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Diarist F56 Day 22

This morning I woke up?at 7:00 and had my coffee. I chatted with my husband about the day and about some big life events coming up. We do this daily.? 

Then I taught a morning English class to a 10 year old girl in Saudi Arabia. Today our topic was clothing. I introduced vocabulary with pictures of fashion dolls wearing tie dye, yoga pants, raincoats, umbrellas, swimsuits, and wedding gowns. We talked about these words in the context of weather, and we discussed how different cultures have different traditional wedding gowns. She is adorable, and her grasp of English is excellent. 

After class, I made a cookie recipe which?doesn’t require flour, eggs, sugar, oil, or a mixer. Very simple and very healthy. I shared the recipe on Facebook. 

Around 11:00, I took a brisk 4 mile walk in my neighborhood. I’m recovering from the Indy Mini, which was last Saturday. I ran most of 13.1 very slowly. It was a great day. 

After a protein smoothie for lunch, I went to Walmart and Lowes and chose some spring flowers. I’m so grateful we can go back out into the world for simple pleasure like this that we missed in 2020. The lines were long today, but the beautiful sun was out, and I was so grateful to be able to purchase gorgeous flowers again. 

Once home, I took a couple of hours to pot my plants just the way I wanted them. I’m very proud that I actually kept some annuals alive all winter in my garage, and they’re blooming again, as well. When I finished my plants and watered them, it rained. Of course! 

For dinner I made scrambled eggs on gluten free toast, adding Mrs. Dash seasoning and turmeric (anti-inflammatory) and avocado.? 

I sat on the porch while it rained and journaled about Mother’s Day, my first Mother’s Day without my mom who passed last June: 

“Oh, the influence of moms. I was scraping the remains of a cooked egg today and shivered with a vague disgust because I had flashed back to a story my mom told me when I was young about dried eggs stuck on someone’s sofa and how accidentally touching this grossed her out. (Those aren’t her words. She wouldn’t have used that vocabulary. I’m just being brief.) Somehow, that story took root. I’ve always had a fear of having old food stuck on my upholstery, and God forbid, someone else finding it! It was a simple little story that she didn’t make a big deal of, but I was “deep listening,” the kind of listening that inexplicably gets stored in our long term memories. Both useful and random memories (like the egg) come to me multiple times a day now. If asked, I could tell you her classmates’ names from the 1930s, who her first crushes were, the manner in which she grieved her own mother, and why she put nearly everything in the refrigerator. And she could remember all the details of my life better than I could. Sometimes that was good, sometimes not! It hasn’t been quite a year yet, and I miss her so much. I have my moments, but deep sadness is beginning to take a backseat to gratitude at this point. I’ve noticed that every day I’m thanking God more for little things that she taught me by example and by word.”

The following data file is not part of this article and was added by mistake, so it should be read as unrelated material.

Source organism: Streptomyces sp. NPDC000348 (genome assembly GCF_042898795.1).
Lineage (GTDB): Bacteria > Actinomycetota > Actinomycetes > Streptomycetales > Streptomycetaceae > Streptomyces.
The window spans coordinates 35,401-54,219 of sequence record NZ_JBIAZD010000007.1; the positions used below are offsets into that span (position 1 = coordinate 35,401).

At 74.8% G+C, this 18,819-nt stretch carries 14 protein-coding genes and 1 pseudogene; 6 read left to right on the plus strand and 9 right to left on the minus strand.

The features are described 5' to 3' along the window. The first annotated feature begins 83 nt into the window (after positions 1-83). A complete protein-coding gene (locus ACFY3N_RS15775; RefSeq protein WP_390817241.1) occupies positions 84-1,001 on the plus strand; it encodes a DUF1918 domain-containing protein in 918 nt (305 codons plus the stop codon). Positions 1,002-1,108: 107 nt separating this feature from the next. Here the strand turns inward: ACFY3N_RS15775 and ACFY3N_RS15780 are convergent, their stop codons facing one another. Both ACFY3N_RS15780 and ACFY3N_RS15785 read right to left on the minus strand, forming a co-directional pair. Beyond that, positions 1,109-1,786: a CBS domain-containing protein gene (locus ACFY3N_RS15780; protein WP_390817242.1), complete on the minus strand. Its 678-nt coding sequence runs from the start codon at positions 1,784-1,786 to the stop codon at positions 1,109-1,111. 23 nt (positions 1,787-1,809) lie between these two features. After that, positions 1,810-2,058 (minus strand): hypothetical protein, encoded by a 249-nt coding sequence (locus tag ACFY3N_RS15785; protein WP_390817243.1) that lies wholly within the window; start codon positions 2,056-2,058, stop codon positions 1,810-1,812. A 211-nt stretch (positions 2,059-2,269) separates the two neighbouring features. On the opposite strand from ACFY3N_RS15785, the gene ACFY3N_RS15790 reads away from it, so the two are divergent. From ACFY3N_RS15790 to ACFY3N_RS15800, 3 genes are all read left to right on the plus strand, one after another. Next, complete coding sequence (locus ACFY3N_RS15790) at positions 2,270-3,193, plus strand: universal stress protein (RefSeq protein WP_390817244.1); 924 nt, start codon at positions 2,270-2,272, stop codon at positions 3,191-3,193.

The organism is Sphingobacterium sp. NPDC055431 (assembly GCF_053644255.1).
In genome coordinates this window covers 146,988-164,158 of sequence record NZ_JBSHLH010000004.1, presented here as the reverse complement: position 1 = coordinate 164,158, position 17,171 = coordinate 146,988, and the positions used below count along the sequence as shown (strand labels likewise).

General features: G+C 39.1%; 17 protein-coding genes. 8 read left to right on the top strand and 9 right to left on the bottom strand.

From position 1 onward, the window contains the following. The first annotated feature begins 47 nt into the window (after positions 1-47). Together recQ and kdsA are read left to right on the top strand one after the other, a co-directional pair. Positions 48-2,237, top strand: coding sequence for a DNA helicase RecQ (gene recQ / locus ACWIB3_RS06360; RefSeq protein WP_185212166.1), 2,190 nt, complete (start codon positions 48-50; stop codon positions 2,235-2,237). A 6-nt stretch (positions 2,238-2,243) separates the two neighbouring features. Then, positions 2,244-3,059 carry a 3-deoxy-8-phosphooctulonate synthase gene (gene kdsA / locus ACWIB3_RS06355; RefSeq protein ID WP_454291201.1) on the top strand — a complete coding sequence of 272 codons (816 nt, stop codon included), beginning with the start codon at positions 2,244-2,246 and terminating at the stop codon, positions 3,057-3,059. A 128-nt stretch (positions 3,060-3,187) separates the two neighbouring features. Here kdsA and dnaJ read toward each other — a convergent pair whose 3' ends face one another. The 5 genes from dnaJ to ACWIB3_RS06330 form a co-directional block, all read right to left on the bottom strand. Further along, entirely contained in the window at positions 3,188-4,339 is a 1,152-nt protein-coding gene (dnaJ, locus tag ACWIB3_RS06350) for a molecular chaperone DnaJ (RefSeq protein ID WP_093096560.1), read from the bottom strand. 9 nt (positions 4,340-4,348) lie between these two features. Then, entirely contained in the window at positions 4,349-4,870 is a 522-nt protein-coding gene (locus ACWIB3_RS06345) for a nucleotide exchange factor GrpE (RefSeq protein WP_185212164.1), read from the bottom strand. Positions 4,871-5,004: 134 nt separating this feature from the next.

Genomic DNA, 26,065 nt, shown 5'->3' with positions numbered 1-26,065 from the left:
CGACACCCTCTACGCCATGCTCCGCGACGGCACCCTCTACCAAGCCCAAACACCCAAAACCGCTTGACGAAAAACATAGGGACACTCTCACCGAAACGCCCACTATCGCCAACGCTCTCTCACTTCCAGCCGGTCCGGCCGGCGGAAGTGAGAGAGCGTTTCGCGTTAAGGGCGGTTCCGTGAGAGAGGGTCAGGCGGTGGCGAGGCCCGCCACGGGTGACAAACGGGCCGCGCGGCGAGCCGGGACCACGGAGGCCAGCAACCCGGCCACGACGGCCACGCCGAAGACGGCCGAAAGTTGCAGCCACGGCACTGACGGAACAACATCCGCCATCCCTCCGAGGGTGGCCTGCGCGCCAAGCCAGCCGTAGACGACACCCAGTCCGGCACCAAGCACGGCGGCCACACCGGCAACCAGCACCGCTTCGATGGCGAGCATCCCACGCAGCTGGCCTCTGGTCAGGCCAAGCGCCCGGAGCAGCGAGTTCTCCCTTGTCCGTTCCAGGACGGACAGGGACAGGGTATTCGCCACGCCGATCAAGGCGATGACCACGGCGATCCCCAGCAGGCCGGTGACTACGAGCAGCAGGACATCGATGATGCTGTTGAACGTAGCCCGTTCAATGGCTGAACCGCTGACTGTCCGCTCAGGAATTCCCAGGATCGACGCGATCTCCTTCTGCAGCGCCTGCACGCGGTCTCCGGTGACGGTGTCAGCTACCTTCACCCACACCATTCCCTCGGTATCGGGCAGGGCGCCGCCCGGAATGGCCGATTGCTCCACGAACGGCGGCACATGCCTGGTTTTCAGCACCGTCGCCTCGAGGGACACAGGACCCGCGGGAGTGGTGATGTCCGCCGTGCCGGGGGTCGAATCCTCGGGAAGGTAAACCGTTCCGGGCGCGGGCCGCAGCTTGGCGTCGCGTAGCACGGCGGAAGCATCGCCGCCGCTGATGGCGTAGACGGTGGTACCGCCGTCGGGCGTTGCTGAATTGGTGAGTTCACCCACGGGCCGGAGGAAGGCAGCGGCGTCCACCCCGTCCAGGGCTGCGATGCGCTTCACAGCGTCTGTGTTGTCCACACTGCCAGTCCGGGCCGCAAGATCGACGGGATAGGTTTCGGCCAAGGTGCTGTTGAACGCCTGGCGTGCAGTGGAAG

Last year I put together a scrapbook of decades of Mother’s Day cards from all of her kids because my dad saved them all. Literally, all of them. She stayed in bed, and I read card after card, the printed and handwritten notes. She seemed to enjoy?it. That’s a pretty good memory from my last Mother’s Day with my mom. I hope those words took root in her mind and heart that day. I’m so grateful. She was one of a kind, and she was mine.?